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Common Mistakes Non-Profit Managers Make

$175.00

Non-profit managers make common mistakes that too-often create legal risk for their organizations. Worse, non-profits everywhere have experienced an appreciable uptick in employee litigation and EEOC enforcement action. This informative webinar tackles the four most common mistakes managers make and offers practical guidance for avoiding them.

Accredited by:

Human Resources Certification Institute (HRCI)
Society for Human Resource Management (SHRM)
Clear

Product Description

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Non-profit managers make common mistakes that create legal risk for their organizations. Worse, non-profits everywhere have experienced an appreciable uptick in employee litigation and EEOC enforcement action. Most non-profits are ill-equipped to mitigate this risk because historically, “doing God’s work” or being “good guys” once provided a layer of de facto insulation: trial lawyers shied away from publicly shaking down cash-strapped helping organizations.  With Employment Practices Liability (EPL) insurance now covering the majority of employers, however, the days of trial lawyer and employee restraint have long passed.

The non-profit sector lags behind the business world in addressing and reducing the risk of employee litigation. Indeed, because non-profit managers typically come from the direct practice ranks of “helping professions” (e.g., social work, child welfare, nursing, gerontology), they are MORE likely to engage in “good guy” behaviors that actually foment legal risk and undermine the efficacy of the organization, such as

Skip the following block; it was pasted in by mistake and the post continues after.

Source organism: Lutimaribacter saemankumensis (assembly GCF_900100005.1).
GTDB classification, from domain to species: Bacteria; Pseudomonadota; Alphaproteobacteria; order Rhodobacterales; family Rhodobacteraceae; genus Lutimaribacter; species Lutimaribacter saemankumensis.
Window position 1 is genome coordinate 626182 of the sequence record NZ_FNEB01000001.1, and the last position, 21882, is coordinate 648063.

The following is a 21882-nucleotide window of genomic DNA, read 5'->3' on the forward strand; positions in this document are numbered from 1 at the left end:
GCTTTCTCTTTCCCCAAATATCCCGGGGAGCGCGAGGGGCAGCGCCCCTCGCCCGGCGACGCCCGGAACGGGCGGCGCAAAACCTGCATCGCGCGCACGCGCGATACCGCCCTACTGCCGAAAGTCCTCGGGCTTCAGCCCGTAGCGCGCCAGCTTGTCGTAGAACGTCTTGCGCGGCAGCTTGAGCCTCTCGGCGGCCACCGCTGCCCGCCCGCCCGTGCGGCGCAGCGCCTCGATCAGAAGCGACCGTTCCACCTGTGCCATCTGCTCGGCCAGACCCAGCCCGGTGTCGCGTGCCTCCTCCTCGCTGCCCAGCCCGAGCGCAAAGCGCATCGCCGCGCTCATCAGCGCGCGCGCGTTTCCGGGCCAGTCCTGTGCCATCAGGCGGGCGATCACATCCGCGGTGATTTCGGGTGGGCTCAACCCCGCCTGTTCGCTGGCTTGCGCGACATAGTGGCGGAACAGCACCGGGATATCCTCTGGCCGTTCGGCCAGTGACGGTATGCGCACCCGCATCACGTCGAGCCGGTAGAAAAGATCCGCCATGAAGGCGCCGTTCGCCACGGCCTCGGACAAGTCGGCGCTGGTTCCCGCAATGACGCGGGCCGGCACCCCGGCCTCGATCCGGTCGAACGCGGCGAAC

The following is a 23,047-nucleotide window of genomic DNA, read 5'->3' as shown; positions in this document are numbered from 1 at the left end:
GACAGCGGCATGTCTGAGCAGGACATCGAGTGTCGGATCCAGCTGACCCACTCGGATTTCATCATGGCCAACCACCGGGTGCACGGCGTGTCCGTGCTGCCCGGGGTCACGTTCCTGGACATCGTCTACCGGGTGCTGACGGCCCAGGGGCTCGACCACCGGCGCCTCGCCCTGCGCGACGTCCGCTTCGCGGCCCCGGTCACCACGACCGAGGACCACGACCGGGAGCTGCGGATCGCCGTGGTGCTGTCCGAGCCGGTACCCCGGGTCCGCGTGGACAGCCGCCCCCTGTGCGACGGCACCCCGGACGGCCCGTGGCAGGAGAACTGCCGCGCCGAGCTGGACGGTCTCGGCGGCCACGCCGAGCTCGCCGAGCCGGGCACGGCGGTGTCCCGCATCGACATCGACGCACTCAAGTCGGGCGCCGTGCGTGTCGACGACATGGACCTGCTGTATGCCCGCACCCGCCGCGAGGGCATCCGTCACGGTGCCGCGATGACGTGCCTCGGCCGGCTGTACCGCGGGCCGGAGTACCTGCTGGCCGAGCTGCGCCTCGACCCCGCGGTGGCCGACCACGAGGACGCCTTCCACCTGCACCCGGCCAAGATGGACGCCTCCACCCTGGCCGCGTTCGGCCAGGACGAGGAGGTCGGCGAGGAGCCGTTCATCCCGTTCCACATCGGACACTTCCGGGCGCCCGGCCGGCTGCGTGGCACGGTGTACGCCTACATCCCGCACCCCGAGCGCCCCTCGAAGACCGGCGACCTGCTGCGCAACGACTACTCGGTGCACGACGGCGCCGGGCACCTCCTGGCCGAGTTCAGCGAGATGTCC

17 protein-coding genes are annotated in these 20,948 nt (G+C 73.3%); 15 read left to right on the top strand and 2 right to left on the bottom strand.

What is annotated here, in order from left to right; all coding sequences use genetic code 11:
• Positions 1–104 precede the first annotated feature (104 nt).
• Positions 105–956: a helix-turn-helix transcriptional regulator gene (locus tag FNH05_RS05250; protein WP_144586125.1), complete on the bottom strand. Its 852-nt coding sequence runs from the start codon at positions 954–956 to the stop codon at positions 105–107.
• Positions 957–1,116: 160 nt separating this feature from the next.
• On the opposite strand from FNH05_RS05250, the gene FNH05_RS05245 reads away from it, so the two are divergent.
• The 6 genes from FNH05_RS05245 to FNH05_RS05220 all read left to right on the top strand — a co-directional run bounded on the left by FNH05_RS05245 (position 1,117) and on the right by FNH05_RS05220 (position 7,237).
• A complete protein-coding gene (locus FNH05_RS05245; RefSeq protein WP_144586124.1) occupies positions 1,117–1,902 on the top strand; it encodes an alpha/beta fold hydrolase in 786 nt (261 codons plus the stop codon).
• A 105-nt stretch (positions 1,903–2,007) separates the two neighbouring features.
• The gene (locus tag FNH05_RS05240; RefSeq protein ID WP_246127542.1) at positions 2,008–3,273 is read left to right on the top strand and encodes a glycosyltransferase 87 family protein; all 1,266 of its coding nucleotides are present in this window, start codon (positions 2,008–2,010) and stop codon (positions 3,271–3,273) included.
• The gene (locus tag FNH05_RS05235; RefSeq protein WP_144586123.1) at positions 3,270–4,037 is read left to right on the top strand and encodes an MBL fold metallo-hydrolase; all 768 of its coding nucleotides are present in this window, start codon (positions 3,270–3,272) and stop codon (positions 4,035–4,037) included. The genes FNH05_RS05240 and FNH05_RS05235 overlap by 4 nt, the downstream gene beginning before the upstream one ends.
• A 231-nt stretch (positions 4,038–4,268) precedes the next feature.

• Treating employees like clients/patients;
• Avoiding conflict;
• Misunderstanding “discrimination”; and,
• Promoting employee “volunteerism.”

Please join Merrily Archer, Esq., M.S.W. for this essential risk management program. Merrily earned her JD/MSW from the top-ranked Washington University in St. Louis, and views the non-profit workplace through the lenses of social work and a long litigation career representing employers. Merrily launched her legal career as a Trial Attorney for the EEOC in Denver, Colorado; in 2000, she “switched sides” and rededicated her career to helping employers avoid litigation (e.g., training, coaching), while empowering them to “fight when they’re right.” She garnered recognition as a Forty Under 40 winner, a SuperLawyer in Employment Litigation Defense, a 2012 inductee into the Denver Business Journal’s PowerBook in Law, and a much-requested presenter on workplace law topics.

 
 
 

Additional Information

Dates Offered

Mar 10, 201612:00 PM MST, Mar 23, 201612:00 PM MDT, Apr 14, 201612:00 PM MDT